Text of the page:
Monday, February 22, 2010

Flummoxed by finger-pointing

Whenever I see Baptists point their fingers at Catholics for clergy sex abuse, I want to hold up a mirror.

But lately, I can’t seem to find enough mirrors.

The scandal in Germany is what prompted the latest finger-pointing. As reported in the German news magazine Der Spiegel:

“The Catholic Church in Germany has been shaken in recent days. . . . Close to 100 priests and members of the laity have been suspected of abuse . . . After years of suppression, the wall of silence appears to be crumbling. . . . Now they are finally revealing their own figures, though hesitantly. According to a Spiegel survey of Germany’s 27 dioceses conducted last week, at least 94 priests and member of the laity in Germany are suspected or have been suspected of abusing countless children and adolescents since 1995. A total of 24 of the 27 dioceses responded to Spiegel’s questions.”

This is ugly news, and the Catholic Church is well-deserving of a heap of criticism. So, I’ve got no bone to pick with what Baptists say about it. My bone is with what Baptists don’t say.

When I see Baptists talk about the “pompous veneer” of predatory priests, I can’t help but wonder why they don’t talk just as much about the “pompous veneer” of predatory preachers.

On the one hand, Baptist leaders point their fingers at the bishops for what they did wrong, but on the other hand, they justify Baptists’ do-nothingness on the ground that “we have no bishops.”

They criticize the bishops for what they didn’t do, but then they use Baptists’ lack of bishops to deflect even the possibility of action in Baptistland.

It’s crazy.

And make sure to notice . . . Der Spiegel got its numbers by delving into records kept by the dioceses themselves. The dioceses revealed “their own figures.”

Meanwhile, Baptist leaders refuse to even bother with keeping records on Baptist clergy.

For Catholics, “it’s our religion” means Catholic bishops must keep records on priests. Catholic canon law requires it.

For Baptists, “it’s our religion” means Baptist leaders don’t keep any records at all on their clergy. They claim that Baptist belief in local church autonomy precludes denominational record-keeping.

When a German magazine publicizes church records of 94 priests and laity who are “suspected” of abuse, Baptists point their fingers. Meanwhile, in Baptistland, there exists not even the possibility of any records on “suspected” abuse, because Baptist leaders flat-out refuse to assess credible accusations much less to keep track of them.

Moreover, even ministers’ criminal convictions seem barely worthy of mention in Baptistland. Most state and national Baptist publications rarely report such news.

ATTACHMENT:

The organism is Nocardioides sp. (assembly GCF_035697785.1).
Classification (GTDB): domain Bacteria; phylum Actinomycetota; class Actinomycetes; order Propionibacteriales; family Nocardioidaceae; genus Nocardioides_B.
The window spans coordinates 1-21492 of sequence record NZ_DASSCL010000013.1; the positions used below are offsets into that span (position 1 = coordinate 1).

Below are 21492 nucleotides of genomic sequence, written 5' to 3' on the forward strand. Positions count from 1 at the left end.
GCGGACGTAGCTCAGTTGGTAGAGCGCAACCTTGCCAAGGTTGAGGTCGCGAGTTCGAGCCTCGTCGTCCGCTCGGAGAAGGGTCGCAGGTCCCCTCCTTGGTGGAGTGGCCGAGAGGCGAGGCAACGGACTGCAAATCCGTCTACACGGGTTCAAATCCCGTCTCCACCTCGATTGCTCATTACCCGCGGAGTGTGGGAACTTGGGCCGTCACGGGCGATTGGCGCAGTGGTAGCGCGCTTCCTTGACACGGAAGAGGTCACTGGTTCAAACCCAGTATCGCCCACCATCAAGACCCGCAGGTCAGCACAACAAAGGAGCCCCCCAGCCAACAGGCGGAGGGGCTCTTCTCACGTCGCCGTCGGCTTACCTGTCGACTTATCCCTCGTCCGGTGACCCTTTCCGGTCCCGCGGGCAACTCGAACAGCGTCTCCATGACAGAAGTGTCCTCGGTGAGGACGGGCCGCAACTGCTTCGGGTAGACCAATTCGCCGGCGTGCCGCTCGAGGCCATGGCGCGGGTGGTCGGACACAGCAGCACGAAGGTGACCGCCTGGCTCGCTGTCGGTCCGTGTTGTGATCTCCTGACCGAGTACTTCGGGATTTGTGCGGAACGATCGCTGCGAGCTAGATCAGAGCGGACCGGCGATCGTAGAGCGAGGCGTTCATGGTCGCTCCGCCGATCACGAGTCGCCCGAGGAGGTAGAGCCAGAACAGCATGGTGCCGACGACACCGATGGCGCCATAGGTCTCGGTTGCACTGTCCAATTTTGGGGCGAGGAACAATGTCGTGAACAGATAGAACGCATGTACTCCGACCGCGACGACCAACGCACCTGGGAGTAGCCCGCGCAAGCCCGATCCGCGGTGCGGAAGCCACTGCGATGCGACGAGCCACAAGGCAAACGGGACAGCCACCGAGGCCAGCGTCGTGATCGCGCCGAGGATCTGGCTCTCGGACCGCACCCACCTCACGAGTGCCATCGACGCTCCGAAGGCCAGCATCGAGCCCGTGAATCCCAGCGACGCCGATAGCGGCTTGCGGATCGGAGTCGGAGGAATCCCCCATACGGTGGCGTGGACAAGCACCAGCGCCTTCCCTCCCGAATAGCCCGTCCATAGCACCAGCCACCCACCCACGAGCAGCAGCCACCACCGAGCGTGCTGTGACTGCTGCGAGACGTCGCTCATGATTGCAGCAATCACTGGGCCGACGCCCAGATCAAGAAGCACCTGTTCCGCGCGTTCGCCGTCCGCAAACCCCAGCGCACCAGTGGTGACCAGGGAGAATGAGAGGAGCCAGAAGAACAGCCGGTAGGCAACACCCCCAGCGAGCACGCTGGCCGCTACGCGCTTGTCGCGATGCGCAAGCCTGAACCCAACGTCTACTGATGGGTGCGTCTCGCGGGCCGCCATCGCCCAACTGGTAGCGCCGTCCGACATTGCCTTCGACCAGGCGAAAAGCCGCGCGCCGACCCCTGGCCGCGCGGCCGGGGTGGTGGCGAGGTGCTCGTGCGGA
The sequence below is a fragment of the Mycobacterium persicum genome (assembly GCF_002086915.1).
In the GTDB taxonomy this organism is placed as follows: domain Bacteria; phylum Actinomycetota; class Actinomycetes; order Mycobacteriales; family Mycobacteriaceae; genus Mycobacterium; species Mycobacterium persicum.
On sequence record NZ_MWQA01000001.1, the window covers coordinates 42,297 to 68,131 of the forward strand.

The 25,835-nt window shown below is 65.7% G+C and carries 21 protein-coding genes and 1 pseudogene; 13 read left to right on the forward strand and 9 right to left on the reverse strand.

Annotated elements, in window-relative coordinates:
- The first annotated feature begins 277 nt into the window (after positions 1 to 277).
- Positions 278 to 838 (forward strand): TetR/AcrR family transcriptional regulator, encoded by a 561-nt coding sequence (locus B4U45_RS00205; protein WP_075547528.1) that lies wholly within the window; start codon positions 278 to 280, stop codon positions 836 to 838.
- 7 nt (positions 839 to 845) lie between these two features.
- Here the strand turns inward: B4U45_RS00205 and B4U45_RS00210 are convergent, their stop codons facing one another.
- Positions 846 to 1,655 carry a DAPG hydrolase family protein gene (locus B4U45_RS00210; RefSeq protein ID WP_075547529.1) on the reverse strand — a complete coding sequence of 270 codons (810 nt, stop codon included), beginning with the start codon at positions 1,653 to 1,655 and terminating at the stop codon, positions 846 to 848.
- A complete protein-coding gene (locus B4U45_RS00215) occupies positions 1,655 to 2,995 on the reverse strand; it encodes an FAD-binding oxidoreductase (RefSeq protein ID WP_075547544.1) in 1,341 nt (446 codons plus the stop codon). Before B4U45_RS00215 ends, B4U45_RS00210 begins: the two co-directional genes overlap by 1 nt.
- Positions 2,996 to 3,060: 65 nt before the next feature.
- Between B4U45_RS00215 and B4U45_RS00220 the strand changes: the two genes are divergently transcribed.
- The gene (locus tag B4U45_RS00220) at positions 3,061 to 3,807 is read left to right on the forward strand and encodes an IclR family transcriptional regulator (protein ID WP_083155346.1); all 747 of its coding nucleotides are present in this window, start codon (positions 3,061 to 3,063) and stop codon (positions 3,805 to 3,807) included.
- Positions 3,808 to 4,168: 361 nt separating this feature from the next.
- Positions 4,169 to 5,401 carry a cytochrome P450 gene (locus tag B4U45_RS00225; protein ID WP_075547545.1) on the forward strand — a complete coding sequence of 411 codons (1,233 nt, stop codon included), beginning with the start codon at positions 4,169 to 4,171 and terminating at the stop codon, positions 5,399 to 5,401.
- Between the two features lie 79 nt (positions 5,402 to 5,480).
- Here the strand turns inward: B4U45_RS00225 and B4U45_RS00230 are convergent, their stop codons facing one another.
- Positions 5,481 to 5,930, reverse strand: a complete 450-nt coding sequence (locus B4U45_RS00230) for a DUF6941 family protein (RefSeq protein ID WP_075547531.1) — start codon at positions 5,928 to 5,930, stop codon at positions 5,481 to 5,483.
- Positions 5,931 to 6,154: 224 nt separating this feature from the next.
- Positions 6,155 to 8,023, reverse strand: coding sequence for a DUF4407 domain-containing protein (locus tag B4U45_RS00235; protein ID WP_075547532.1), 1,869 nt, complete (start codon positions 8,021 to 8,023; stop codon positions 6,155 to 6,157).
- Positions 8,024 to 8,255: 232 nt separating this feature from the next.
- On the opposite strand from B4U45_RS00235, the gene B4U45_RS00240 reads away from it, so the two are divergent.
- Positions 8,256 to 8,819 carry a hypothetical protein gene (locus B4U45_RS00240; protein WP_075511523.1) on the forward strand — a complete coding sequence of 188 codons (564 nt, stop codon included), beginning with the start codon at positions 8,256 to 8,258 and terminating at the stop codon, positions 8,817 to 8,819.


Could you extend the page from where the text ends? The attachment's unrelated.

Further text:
But just look at all the Baptist clergy abuse headlines here. And look at all the Southern Baptist ministers named here.

Rather than talking about the 94 in Germany, why aren’t Baptists yelling their lungs out about all these Baptist cases?

And mind you, most of the Baptist cases that get reported involve much more than “suspicion” or “credible accusations.” With Baptists, reporters can usually write only about cases involving probable cause for arrest, criminal charges, grand jury indictments, or criminal convictions. Without church records, there’s little way for reporters to write about the sorts of “credible accusation” cases that they can with Catholics.

That’s one of the big reasons why there is so much more media coverage of clergy abuse among Catholics as compared to the coverage of clergy abuse among Baptists.

Can you imagine what it would be like in Baptistland if we started seeing, not only the news about criminal charges and criminal convictions, but also news about internal complaints and denominational review proceedings? The number of cases coming into public attention would skyrocket.

But of course, that’s not the way it is in Baptistland. Baptists haven’t even yet started keeping records on clergy abuse reports. They’re decades behind.

Here’s the Catholic pattern: keep it quiet, cover it up, transfer the accused cleric to another church, and keep an in-house record.

Here’s the Baptist pattern: keep it quiet, cover it up, allow the accused minister to move to another church, and keep NO record. Is this better?

United States Catholic bishops funded a multimillion dollar study on the extent of Catholic clergy abuse, but Baptist leaders didn’t budget a single dime to study the Baptist clergy abuse problem. Why aren’t more Baptists railing about that?

And when keep-it-quiet men like Steve Gaines and Tom Messer are promoted at Baptist conferences as examples of pastoral leadership, why don’t other Baptist pastors decry it?

And when Baptists’ highest leader fosters a culture of victim-blaming by publicly smearing those who bring abuse to light as “opportunists,” why don’t we hear hundreds of other Baptist voices shouting “No!”

And when we learn that, despite multiple abuse and assault reports, a Baptist pastor was able to advance through nearly a dozen churches and organizations affiliated with the Baptist General Convention of Texas -- until he committed murder and was stopped only for that reason -- why aren’t all good Baptists screaming “Ya Basta!”

So much collusion. So much complicity. So much do-nothingness. All right here in Baptistland.

Yet, Baptists point their fingers at the Catholics.

Related post: More than a Catholic Problem

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BaptistPlanet said...
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